I've had a 6' leather leash from J&J Supplies (they're online) forever. Wears like iron, and the braiding makes the clasp and handle that much stronger. As for the anti-chewing, make sure it's not where she can get it. And continue w/leave it.
You can also soak the bottom 1/3 in tobasco or bitter apple, but know that our dog found these 'flavorings' only increased his desire to get at what was verboten.
We have a couple of chunks taken out of Ender's leather leash... but other than that it has held up great.
Be consistent with "leave it" and "drop" and you will see progress. I think it took us a little over a week or two to get Ender to leave the leash alone... and that was even with Eric sometimes encouraging him to run with it in his mouth :
The leash isnt your problem its the training. You need to each that the leash is not toy and it should not be in their months for any reason. Give strict corrections when biting on it, and great praises with food when acting nice and not chewing on it. When saying something like NO BITE, be forceful. Take the leash out of their mouth while saying NO BITE in an elevated stern toned voice, not yelling but stern. Try squating and coming down to the dogs level or redirecting their attention with a command like sit or lay down.
Teach this early or it can be annoying for a LONG time.
Thanks for the tip on the leather leash from J&J dog supplies. (www.jjdog.com)
The order came quickly and the leash is of great quality, it comes already pretty soft, like it much better than the ones I could find at my local stores.
I was using a nylon leash that I bought at Walmart and the loop around the collar clip just came unglued. Had it for over a week and Sandy is not bitting on it.
Ps. I just got an email from J&J asking me if everything was ok with my order..... (Great Customer Service)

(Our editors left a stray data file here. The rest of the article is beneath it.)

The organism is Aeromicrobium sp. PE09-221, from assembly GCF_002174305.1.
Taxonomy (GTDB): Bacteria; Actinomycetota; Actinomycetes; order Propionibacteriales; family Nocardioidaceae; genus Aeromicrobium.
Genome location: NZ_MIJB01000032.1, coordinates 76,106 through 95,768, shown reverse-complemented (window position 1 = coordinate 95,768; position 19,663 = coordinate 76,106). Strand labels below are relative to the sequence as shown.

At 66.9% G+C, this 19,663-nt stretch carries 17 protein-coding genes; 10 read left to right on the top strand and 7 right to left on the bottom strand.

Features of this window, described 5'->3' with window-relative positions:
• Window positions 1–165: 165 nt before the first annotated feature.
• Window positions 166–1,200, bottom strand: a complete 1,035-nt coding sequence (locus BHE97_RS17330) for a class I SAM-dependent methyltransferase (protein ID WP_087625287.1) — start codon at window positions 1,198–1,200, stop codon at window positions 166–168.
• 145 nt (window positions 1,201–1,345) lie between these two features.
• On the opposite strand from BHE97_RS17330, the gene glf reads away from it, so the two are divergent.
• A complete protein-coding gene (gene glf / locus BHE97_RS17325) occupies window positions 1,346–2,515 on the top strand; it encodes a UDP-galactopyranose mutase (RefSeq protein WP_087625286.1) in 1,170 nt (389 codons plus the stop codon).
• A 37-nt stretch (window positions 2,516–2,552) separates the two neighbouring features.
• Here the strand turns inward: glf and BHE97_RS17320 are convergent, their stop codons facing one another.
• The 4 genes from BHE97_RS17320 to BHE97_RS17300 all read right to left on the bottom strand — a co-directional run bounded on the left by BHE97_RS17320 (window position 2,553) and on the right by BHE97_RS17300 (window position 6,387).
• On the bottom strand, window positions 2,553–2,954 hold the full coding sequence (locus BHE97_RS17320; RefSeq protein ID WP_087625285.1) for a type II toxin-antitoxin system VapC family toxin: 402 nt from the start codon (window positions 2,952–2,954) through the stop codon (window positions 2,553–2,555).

I agree that you have to train them to leave the leash alone. But, you can also check out LUPINE leashes. They are guaranteed and you can return them to the store where you bought them if there is any accidental damage, which includes chewing damage! They cost about $16 bucks but are worth it if you have a dog that likes to eat leashes.
The pup is 12 weeks, how is the pup getting access to the leash? Normally the dog isn't supposed to be out in public much until after all shots at 16 weeks. You can do minor leash training at home and in the yard, but if the pup is chewing it to the point that it's damaged my guess is you are not watching the puppy correctly.
I liked the post that said the leash should not be allowed to be a plaything. The leash is for training and walking. Do not allow your pup to play with the leash. Perhaps you should not even allow a leash until your pup has been trained.
One thing I hear over and over on this forum is complaint about pup's chewing. Well, pups chew because it's their way of exploring the world. There's nothing abnormal about that. My babies put everything in their mouths too. Even my lovely Tasha chewed the corners of our plastered walls until we finally understood her need to chew and got her the kind of chew toys she liked ... took a while to figure that out and every dog is different.
But training is the ultimate key ... so you have a way to truly communicate with your dog so she knows what to do and what not to do. I can't emphasize training enough. A trained dog is a happy dog!